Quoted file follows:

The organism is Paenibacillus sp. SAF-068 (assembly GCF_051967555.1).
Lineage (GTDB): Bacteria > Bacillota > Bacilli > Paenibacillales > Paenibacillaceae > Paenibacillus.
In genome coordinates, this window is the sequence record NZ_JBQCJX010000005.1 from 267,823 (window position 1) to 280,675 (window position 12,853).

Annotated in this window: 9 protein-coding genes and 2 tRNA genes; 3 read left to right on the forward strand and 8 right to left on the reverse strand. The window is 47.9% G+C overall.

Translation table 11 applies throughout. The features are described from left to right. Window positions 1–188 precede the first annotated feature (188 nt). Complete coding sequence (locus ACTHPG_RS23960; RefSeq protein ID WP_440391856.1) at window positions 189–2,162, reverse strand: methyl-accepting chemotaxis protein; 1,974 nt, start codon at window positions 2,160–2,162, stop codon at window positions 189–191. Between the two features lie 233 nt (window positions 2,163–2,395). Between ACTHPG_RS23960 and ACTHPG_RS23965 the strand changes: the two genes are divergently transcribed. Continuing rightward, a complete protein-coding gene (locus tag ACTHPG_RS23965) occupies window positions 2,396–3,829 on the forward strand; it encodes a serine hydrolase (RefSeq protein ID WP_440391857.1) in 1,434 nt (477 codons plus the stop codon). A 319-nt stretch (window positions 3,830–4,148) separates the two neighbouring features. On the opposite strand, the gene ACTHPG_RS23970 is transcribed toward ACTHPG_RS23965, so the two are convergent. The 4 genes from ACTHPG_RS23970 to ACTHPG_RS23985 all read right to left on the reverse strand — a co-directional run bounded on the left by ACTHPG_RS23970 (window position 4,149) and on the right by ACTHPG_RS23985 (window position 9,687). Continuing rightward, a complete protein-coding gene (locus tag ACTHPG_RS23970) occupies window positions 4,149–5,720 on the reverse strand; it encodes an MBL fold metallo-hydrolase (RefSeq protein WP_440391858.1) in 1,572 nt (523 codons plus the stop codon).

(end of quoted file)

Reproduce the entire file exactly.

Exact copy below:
The organism is Paenibacillus sp. SAF-068 (assembly GCF_051967555.1).
Lineage (GTDB): Bacteria > Bacillota > Bacilli > Paenibacillales > Paenibacillaceae > Paenibacillus.
In genome coordinates, this window is the sequence record NZ_JBQCJX010000005.1 from 267,823 (window position 1) to 280,675 (window position 12,853).

Annotated in this window: 9 protein-coding genes and 2 tRNA genes; 3 read left to right on the forward strand and 8 right to left on the reverse strand. The window is 47.9% G+C overall.

Translation table 11 applies throughout. The features are described from left to right. Window positions 1–188 precede the first annotated feature (188 nt). Complete coding sequence (locus ACTHPG_RS23960; RefSeq protein ID WP_440391856.1) at window positions 189–2,162, reverse strand: methyl-accepting chemotaxis protein; 1,974 nt, start codon at window positions 2,160–2,162, stop codon at window positions 189–191. Between the two features lie 233 nt (window positions 2,163–2,395). Between ACTHPG_RS23960 and ACTHPG_RS23965 the strand changes: the two genes are divergently transcribed. Continuing rightward, a complete protein-coding gene (locus tag ACTHPG_RS23965) occupies window positions 2,396–3,829 on the forward strand; it encodes a serine hydrolase (RefSeq protein ID WP_440391857.1) in 1,434 nt (477 codons plus the stop codon). A 319-nt stretch (window positions 3,830–4,148) separates the two neighbouring features. On the opposite strand, the gene ACTHPG_RS23970 is transcribed toward ACTHPG_RS23965, so the two are convergent. The 4 genes from ACTHPG_RS23970 to ACTHPG_RS23985 all read right to left on the reverse strand — a co-directional run bounded on the left by ACTHPG_RS23970 (window position 4,149) and on the right by ACTHPG_RS23985 (window position 9,687). Continuing rightward, a complete protein-coding gene (locus tag ACTHPG_RS23970) occupies window positions 4,149–5,720 on the reverse strand; it encodes an MBL fold metallo-hydrolase (RefSeq protein WP_440391858.1) in 1,572 nt (523 codons plus the stop codon).